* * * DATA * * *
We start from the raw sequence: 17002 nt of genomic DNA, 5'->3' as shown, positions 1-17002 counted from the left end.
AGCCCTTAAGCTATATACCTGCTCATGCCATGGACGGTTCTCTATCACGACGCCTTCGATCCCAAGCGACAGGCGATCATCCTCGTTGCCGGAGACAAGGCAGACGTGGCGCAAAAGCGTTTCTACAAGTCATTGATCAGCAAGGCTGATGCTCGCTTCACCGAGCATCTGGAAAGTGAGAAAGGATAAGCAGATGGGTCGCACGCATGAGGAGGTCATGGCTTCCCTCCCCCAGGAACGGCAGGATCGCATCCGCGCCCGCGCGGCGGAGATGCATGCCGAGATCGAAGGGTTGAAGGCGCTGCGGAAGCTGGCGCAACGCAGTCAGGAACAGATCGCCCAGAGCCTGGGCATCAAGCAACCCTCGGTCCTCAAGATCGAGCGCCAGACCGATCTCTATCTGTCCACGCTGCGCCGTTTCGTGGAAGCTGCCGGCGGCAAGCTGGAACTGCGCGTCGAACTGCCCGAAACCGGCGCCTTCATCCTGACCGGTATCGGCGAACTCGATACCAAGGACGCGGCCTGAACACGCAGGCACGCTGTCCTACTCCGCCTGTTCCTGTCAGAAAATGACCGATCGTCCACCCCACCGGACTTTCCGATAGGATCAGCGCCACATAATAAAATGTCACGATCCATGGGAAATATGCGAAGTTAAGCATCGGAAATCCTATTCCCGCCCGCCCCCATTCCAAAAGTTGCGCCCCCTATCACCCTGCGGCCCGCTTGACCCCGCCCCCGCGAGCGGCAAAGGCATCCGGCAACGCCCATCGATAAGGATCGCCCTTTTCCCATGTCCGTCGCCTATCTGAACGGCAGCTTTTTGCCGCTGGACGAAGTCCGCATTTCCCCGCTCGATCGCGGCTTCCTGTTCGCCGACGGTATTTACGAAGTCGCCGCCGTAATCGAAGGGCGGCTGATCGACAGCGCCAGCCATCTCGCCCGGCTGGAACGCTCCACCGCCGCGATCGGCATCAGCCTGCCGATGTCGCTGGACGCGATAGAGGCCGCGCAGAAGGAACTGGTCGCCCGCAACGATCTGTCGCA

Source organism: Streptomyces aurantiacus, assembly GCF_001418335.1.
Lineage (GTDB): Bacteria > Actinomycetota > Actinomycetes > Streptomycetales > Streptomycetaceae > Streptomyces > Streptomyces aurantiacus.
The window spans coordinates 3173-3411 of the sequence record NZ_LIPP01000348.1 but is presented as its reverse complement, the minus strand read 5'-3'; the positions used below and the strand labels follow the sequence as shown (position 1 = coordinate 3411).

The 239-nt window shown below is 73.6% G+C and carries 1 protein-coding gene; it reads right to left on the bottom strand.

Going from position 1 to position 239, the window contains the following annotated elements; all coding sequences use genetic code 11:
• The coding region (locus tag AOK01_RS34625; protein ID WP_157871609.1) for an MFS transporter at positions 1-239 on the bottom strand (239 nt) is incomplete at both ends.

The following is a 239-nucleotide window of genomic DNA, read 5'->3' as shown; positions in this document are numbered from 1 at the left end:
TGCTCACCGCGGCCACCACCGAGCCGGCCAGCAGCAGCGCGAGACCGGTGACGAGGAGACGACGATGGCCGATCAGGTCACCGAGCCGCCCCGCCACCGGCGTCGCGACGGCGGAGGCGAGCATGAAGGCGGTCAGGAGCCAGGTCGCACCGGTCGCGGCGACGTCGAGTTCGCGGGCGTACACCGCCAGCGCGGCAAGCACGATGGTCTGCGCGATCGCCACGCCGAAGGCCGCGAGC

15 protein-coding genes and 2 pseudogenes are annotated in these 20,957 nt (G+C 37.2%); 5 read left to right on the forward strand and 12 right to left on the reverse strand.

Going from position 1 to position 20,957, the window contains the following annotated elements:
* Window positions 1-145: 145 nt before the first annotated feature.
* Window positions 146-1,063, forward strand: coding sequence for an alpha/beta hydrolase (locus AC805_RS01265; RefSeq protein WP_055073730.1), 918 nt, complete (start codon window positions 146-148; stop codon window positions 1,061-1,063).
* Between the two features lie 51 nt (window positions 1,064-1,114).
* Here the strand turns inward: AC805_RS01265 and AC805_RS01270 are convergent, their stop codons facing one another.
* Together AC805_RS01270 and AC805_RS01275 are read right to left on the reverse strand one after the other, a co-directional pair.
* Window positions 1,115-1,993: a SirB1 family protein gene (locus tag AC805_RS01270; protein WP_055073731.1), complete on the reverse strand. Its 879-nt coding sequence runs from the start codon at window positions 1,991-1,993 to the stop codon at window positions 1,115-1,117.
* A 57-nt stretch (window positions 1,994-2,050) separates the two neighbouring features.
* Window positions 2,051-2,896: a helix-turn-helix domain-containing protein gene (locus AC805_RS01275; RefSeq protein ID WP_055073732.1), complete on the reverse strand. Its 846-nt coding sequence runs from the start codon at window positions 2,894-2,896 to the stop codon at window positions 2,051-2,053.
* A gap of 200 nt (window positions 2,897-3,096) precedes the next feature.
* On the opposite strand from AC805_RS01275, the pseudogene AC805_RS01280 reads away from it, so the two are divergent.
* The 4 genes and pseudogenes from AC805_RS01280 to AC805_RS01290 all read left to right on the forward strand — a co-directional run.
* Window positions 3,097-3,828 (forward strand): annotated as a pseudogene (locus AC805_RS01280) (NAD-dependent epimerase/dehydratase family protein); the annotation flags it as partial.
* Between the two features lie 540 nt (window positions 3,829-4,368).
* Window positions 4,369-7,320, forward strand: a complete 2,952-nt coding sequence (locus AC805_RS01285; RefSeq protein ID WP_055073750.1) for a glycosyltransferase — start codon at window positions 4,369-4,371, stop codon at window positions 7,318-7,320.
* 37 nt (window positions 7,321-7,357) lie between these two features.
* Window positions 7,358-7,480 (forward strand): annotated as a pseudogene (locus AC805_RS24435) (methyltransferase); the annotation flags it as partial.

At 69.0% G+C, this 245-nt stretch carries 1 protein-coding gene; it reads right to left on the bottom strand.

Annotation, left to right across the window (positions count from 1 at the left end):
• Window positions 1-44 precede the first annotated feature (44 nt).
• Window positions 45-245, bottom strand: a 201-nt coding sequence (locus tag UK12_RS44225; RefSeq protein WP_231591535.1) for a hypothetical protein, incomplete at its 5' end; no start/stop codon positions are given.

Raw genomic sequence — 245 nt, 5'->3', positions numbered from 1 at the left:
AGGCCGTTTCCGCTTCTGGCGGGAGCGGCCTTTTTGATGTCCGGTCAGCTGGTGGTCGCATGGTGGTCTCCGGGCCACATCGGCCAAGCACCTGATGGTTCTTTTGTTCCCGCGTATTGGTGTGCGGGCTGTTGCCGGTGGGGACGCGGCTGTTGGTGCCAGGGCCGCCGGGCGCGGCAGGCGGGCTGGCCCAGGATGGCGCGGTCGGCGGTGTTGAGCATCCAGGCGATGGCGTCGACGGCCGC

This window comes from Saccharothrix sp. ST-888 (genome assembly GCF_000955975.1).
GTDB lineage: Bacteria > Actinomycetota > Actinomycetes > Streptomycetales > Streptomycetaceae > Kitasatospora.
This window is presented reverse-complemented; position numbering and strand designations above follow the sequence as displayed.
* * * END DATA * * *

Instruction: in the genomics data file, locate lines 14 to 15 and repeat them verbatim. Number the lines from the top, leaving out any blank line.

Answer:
* Window positions 146-1,063, forward strand: coding sequence for an alpha/beta hydrolase (locus AC805_RS01265; RefSeq protein WP_055073730.1), 918 nt, complete (start codon window positions 146-148; stop codon window positions 1,061-1,063).
* Between the two features lie 51 nt (window positions 1,064-1,114).